displacement is resisted by the guys as the vector summation
of the forces in the guys. Equal and opposite total
reaction. The tower section is in equilibrium and will not
translate in its plane. Remeber guys only resist tension and
cannot resist a lateral load to their line of action.>>
....but eventually the tower twists enough that guy tenison
tries to pull it back. I KNOW this happens because when
moron's improperly install or guy a tower and the anchors
are not aligned with the point of the tower, the tower gets
all shaky and twisty no matter how tight the guylines are.
This is because the tension of the guylines is trying to
twist the tower, rather than hold it in position.
As the guyline is moved out on torque arm the effective
radius of the tower increases, and rotational movement
decreases enough that it is VERY easy to feel.
It isn't quite true to say guylines don't help keep the
tower from turning. Anyone who has climber a tall tower
with a point base that allows rotation, like an insulated
tower, knows the guylines greatly contribute to rotational
stability. When those needless do-nothing torque arms are
added, the tower becomes much more stable.
The only question I have is if the increase in resistance to
twist translates into higher wind survival ratings, or if
the tower can "twist" so much without contributing to
failure the rating does not change. Of copurse even if the
survival remains the same, I still prefer to NOT have my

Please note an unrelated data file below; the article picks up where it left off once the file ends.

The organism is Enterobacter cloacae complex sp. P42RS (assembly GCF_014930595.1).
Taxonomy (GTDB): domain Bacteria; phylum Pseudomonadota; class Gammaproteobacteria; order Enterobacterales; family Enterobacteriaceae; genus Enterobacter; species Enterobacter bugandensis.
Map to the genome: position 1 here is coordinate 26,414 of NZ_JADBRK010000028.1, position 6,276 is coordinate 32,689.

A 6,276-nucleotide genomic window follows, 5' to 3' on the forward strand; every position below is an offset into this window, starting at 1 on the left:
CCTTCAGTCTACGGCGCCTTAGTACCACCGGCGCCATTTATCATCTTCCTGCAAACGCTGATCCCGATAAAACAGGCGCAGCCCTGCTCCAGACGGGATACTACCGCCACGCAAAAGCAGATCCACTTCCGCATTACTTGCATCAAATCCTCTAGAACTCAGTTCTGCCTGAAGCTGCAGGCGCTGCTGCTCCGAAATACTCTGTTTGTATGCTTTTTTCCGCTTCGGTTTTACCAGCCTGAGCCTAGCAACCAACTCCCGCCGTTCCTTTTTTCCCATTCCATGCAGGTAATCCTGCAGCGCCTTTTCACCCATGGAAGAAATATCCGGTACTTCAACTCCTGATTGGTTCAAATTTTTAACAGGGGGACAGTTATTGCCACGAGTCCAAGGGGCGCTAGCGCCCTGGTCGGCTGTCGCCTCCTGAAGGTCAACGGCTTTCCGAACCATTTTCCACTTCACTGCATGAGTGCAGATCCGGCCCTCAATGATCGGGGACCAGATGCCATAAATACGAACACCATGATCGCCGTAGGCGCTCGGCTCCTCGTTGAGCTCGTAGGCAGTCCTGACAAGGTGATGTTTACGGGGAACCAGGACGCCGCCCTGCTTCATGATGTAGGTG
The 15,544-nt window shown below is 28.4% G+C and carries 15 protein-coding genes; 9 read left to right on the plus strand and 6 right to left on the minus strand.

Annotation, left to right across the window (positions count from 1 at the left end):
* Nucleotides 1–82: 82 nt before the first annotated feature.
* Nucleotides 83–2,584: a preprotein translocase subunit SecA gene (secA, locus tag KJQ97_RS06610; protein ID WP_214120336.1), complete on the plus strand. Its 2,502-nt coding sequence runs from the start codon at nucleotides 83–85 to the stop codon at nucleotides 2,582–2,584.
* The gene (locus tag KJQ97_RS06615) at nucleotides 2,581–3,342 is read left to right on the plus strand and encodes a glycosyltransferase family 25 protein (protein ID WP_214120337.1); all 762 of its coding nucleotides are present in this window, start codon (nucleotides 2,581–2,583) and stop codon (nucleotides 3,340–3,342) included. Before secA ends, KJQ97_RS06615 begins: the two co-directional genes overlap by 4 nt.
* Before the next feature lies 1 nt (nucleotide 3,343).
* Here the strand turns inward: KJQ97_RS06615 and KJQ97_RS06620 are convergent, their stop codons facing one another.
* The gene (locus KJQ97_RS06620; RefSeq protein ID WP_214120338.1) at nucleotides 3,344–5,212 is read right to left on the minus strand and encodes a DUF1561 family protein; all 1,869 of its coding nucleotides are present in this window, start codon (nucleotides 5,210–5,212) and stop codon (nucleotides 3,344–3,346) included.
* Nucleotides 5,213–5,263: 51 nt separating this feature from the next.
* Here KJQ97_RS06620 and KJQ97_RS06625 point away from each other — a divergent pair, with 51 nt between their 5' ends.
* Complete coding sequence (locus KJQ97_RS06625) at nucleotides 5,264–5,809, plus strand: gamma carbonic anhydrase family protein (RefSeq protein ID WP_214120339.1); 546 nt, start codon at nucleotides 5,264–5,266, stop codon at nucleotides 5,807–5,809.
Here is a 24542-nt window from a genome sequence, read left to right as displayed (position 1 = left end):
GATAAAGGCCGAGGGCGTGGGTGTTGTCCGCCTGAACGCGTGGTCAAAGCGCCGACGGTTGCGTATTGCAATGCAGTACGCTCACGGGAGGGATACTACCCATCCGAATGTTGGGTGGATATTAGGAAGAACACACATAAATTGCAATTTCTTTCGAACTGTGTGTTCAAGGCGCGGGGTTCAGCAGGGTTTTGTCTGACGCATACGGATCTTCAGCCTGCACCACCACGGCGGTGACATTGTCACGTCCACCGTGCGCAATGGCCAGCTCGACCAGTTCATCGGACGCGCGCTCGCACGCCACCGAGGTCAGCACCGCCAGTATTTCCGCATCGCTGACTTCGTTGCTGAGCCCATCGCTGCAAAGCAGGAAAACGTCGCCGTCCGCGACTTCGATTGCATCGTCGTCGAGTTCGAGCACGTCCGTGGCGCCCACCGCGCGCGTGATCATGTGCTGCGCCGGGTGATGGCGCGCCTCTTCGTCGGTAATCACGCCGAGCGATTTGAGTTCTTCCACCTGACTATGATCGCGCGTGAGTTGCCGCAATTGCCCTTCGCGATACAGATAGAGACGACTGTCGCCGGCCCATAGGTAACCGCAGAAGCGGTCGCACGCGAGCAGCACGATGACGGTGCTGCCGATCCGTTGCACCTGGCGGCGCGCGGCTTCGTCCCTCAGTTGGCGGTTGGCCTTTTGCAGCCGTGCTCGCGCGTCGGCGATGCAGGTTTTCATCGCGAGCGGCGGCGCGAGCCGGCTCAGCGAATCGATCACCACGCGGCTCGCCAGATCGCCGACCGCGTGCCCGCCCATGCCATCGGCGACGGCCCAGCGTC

tower twist more than necessary.
> In this case the farther away from the center the guy
attachment point is really doesn't help with the torsional
strength the angle between the guy and the line of force of
the torque is what matters.
I don't agree. While the angle remains the same, the lever
distance from center is increased. If you double that
distance, it is a two-fold increase in resistance to twist
for the same increase in guyline tension caused by the
> When you star guy or 6 point guy a tower with a torque arm
mechanism then you have guys that are better aligned to
initally resist the twist from the onset. Therefore this
type of system is better able to resist torsional loadings.
That's certainly true, and you don't need a six point guy.
You can use a three guy anchors and split each guyline into
two ends some distance from the tower. If you keep the angle
small, there is almost no difference at all between six guy
points and three.
See: http://www.mscomputer.com for "Self Supporting Towers", "Wireless Weather
Stations", and lot's more. Call Toll Free, 1-800-333-9041 with any questions
and ask for Sherman, W2FLA.
TowerTalk mailing list